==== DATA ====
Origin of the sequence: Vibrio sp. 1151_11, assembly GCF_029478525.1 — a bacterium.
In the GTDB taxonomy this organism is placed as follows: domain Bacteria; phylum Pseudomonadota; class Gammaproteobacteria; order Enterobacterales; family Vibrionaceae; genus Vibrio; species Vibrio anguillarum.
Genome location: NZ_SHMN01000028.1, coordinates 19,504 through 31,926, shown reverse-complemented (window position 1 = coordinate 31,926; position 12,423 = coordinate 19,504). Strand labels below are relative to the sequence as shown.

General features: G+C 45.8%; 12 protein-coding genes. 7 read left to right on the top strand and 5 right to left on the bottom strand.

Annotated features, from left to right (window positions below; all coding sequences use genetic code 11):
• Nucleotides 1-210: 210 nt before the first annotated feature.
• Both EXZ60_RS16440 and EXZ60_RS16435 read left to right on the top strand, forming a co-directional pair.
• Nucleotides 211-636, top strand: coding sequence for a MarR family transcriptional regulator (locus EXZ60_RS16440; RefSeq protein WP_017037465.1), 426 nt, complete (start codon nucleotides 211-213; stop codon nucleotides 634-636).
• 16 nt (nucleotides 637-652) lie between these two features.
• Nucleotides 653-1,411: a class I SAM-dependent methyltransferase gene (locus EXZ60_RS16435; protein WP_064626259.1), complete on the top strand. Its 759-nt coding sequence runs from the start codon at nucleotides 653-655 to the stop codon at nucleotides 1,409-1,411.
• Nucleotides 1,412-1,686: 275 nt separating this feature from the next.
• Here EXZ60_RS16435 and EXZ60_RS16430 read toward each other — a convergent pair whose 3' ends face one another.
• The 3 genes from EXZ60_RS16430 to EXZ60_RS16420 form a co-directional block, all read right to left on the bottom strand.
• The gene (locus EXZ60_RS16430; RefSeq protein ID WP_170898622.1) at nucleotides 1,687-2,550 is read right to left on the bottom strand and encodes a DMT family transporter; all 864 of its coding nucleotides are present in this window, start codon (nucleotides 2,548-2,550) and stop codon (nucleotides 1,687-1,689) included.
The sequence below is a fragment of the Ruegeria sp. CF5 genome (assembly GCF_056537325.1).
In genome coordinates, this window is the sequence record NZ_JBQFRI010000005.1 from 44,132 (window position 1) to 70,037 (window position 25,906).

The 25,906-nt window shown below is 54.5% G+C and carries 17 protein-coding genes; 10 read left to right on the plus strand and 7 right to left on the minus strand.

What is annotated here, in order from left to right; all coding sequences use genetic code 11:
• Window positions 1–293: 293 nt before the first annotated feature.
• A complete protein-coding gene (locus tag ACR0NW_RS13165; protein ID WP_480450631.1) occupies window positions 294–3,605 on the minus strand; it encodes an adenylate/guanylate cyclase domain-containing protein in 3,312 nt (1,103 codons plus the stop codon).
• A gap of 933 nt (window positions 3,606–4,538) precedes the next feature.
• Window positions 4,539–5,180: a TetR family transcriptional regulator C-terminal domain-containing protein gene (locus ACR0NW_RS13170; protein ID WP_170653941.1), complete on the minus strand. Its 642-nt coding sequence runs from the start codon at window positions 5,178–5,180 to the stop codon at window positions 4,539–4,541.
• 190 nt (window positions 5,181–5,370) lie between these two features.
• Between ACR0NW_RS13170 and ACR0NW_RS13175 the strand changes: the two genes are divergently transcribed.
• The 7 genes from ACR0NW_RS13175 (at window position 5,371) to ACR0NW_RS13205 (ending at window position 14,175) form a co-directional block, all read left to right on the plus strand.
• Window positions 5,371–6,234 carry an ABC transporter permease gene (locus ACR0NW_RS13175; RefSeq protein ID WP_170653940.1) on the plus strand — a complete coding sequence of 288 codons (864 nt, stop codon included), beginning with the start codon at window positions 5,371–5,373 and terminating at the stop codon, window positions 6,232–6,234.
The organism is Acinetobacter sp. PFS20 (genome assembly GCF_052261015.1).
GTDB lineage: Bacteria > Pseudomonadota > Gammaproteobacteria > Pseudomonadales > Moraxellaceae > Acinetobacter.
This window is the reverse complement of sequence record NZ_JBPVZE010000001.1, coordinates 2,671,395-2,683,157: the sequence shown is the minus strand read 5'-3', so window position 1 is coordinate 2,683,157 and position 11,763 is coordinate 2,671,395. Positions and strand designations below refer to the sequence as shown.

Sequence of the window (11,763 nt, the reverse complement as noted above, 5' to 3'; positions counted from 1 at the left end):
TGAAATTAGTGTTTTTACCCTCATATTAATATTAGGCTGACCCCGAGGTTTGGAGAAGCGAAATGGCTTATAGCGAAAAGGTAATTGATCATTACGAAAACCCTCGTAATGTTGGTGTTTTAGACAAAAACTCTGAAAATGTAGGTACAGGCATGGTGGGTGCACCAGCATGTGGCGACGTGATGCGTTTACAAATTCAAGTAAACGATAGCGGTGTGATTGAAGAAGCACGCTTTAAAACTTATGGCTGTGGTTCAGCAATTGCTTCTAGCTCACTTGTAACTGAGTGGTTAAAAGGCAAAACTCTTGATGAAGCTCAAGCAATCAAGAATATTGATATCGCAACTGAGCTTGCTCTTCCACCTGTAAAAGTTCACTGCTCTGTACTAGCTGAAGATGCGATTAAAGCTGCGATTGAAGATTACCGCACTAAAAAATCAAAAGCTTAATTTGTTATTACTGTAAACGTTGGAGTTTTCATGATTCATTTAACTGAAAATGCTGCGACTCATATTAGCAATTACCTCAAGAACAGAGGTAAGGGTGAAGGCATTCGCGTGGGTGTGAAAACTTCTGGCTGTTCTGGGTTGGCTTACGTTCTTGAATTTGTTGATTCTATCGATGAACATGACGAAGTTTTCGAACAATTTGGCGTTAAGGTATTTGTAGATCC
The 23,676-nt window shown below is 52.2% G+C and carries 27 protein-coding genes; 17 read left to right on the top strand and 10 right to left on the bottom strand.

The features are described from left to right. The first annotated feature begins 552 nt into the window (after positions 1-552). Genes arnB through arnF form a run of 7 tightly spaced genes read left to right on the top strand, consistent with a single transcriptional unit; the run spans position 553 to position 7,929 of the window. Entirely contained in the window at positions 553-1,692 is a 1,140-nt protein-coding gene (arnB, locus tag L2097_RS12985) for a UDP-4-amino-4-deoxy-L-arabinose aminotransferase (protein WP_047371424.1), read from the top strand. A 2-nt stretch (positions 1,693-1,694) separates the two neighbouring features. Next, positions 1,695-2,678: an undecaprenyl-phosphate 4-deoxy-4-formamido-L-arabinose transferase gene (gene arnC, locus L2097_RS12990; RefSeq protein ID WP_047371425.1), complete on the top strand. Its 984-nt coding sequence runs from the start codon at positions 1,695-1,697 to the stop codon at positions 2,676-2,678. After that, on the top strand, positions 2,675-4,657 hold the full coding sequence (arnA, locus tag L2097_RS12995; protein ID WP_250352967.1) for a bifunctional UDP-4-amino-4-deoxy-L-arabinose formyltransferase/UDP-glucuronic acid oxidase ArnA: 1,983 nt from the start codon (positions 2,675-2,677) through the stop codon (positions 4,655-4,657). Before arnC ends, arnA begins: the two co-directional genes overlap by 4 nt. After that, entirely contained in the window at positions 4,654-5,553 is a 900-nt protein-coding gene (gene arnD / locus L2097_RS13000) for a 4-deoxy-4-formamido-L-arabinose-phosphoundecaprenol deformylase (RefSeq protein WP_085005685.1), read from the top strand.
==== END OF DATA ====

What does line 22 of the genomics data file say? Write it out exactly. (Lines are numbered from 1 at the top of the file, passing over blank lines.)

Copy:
• Window positions 4,539–5,180: a TetR family transcriptional regulator C-terminal domain-containing protein gene (locus ACR0NW_RS13170; protein ID WP_170653941.1), complete on the minus strand. Its 642-nt coding sequence runs from the start codon at window positions 5,178–5,180 to the stop codon at window positions 4,539–4,541.